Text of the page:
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Writing a Memoir: Do It Yourself or Hire a Ghostwriter?
Some time ago, I was hired by a woman with a harrowing family story to tell. She desperately wanted to share her tale, believing that it would expose truths and help other people, but she recognized that her writing was not at a professional book authorís level. So I agreed to ghostwrite the manuscript.
I had never done such a job before--editing books was my thing, not writing them--and I soon came to regret it. The woman lived far from me, so I never met her, and she had a difficult time understanding the level of detail I needed from her to effectively turn the events of her life into a potential book. The experience led me to ask: Can a deeply personal story be told in a deeply personal, affecting, true way--by someone who didnít live it?
A recent poll showed that 81 percent of Americans believe they have a book in them. Iíd bet that at least half those people have a memoir in mind. The genre has exploded over the past decade or so (though Iím still not sure how it differs from a good old-fashioned autobiographyÖ Does anyone write those anymore?). But, of course, not everyone with a poignant story to tell has the writing skills to tell it effectively. So many turn to a ghostwriter for help.
If you fall into this category of aspiring author, keep this wisdom in mind that I gleaned from my own experience:
- Shop around. Make sure your prospective ghostwriter understands your story, not just knowing the events, but really getting what you want to say on a deeper level. To achieve such a connection, you must be completely honest and open with him/her. Hire someone in your geographical area if possible, so you can meet in person.
- Draw up a contract. Essential every time you work with another writer, even if itís your best friend. Especially if itís your best friend. Avoid any future conflicts about credit on the book jacket, whether the ghostwriter gets royalties or a flat fee, what happens if you decide itís not working out, etc. Then you can focus on telling your story together.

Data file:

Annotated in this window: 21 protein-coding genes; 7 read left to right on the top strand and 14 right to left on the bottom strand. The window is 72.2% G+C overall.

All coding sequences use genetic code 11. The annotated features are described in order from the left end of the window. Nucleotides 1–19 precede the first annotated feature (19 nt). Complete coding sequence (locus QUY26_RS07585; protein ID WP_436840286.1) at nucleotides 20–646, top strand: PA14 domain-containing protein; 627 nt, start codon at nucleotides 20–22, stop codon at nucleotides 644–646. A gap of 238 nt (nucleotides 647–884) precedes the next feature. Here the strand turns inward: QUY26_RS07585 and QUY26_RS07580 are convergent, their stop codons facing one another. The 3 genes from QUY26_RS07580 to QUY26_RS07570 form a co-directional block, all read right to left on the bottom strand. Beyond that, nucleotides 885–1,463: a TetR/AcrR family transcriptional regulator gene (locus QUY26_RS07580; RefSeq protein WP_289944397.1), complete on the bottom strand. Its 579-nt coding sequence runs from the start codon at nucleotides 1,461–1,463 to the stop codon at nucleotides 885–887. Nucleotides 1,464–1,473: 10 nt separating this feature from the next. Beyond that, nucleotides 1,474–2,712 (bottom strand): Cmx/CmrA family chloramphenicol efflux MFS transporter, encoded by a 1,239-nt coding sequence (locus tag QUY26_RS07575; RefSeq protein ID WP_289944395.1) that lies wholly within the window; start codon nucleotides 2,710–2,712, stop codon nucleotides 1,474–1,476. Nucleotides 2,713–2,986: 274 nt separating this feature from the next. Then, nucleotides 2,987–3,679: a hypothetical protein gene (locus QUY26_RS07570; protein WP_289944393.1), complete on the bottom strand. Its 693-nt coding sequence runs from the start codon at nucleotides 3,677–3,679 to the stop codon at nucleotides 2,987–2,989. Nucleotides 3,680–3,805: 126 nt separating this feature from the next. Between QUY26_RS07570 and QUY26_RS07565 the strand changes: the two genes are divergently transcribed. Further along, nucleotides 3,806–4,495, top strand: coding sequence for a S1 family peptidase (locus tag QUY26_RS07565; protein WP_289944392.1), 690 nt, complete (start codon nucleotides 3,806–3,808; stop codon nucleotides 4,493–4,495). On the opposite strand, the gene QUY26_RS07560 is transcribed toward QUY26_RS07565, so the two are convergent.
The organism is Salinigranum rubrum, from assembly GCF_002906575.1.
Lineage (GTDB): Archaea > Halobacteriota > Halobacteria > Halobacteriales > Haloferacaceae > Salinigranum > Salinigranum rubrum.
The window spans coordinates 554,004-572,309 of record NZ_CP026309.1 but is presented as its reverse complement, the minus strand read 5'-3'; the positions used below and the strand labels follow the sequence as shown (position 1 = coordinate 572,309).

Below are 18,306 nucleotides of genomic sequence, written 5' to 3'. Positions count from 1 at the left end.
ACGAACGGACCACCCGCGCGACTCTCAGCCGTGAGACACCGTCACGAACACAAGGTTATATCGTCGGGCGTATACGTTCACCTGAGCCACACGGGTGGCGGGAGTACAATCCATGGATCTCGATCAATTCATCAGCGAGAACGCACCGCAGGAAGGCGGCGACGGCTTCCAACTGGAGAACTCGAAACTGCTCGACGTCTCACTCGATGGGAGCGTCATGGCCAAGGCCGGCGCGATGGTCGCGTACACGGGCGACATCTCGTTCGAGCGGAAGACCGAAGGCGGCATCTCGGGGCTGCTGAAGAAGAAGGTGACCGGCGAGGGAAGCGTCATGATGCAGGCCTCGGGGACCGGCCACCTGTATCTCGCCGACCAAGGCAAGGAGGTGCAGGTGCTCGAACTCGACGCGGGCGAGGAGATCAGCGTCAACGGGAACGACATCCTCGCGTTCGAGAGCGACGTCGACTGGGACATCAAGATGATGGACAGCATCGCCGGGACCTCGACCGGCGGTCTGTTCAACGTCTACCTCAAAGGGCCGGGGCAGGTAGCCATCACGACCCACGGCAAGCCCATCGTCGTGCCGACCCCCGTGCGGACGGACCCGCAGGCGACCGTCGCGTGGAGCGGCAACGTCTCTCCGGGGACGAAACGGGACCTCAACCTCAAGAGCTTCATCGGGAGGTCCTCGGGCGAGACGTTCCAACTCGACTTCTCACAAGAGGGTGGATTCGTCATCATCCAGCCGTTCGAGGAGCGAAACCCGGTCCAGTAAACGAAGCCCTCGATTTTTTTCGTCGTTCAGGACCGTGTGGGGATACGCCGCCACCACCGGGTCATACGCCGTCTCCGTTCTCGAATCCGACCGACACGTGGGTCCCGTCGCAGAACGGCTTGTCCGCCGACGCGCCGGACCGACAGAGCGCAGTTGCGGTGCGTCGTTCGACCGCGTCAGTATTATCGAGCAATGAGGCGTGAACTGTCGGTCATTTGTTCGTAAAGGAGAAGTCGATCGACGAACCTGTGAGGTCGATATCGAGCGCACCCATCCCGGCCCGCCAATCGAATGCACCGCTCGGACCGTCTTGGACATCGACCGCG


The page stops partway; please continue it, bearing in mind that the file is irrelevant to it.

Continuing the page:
- Tell your ghostwriter everything--and I mean everything. Reveal even things you donít want to reveal in the book. Just as a character needs a backstory, the ghostwriter needs context to make the story feel true. Trust is essential between you. Think of your ghostwriter as your therapist. Nothing leaves the room (except what goes in the book).
- Distance yourself from your story. Get into your ghostwriterís head and realize that he/she doesnít know what you know. Details are essential to effective writing, so while your daughter may not be a major character in your memoir, and while you may know every detail about your daugher, the ghostwriter doesnít. Every character in a good book is richly drawn. So even if sheís in only one scene of the book, talking on the phone, tell your ghostwriter the color exactly how she acts when sheís on the phone--not to mention the color of her eyes, her best friendís nameÖ you get the idea.
The bottom line is that Brechtian, emotionally distanced memoirs donít sell, unless youíre a literary genius on the level of Brecht. So if you decide to seek ghostwriting help to create your manuscript, make sure your ghostwriter can feel close and connected to you and your story. Make sure the book in your head can be channeled through them onto the page.
About the Author: Lisa Silverman is a freelance book editor and works in the copyediting department at one of New York's most prestigious literary publishing houses. She has also worked as a ghostwriter and a literary agent representing both book authors and screenwriters. She founded http://www.BeYourOwnEditor.com in order to provide writers with free advice on both writing and the publishing business.